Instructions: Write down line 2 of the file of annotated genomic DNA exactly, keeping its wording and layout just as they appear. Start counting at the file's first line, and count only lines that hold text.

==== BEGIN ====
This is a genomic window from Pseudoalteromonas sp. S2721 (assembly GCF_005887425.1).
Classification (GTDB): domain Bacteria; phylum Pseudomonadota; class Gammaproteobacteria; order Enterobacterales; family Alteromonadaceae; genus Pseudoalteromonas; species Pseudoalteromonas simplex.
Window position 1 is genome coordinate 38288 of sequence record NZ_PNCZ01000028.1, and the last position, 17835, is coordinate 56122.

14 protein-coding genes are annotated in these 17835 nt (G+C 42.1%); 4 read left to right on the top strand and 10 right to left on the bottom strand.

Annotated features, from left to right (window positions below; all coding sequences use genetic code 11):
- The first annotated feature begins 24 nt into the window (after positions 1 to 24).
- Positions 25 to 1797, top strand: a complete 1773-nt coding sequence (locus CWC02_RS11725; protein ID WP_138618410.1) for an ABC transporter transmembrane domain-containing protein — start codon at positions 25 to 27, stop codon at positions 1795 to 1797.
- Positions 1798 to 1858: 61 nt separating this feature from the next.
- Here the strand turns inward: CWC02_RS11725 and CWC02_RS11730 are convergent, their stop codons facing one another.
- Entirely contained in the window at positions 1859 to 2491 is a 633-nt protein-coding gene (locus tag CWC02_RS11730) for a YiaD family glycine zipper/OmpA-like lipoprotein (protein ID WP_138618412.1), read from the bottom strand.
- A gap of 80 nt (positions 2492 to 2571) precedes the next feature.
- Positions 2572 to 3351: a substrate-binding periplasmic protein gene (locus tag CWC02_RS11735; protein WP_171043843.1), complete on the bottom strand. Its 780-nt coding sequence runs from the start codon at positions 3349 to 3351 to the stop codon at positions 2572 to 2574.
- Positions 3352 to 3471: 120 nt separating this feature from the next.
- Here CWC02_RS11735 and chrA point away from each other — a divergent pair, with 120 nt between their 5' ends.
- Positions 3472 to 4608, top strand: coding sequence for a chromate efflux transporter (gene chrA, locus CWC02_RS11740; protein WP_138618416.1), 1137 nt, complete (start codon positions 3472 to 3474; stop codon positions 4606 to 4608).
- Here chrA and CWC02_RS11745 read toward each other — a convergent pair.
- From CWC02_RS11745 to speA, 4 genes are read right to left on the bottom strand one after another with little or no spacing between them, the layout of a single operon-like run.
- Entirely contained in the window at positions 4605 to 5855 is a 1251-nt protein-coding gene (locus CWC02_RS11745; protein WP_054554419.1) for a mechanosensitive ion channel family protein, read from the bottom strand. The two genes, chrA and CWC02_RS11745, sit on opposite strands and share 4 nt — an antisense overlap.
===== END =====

Classification (GTDB): domain Bacteria; phylum Pseudomonadota; class Gammaproteobacteria; order Enterobacterales; family Alteromonadaceae; genus Pseudoalteromonas; species Pseudoalteromonas simplex.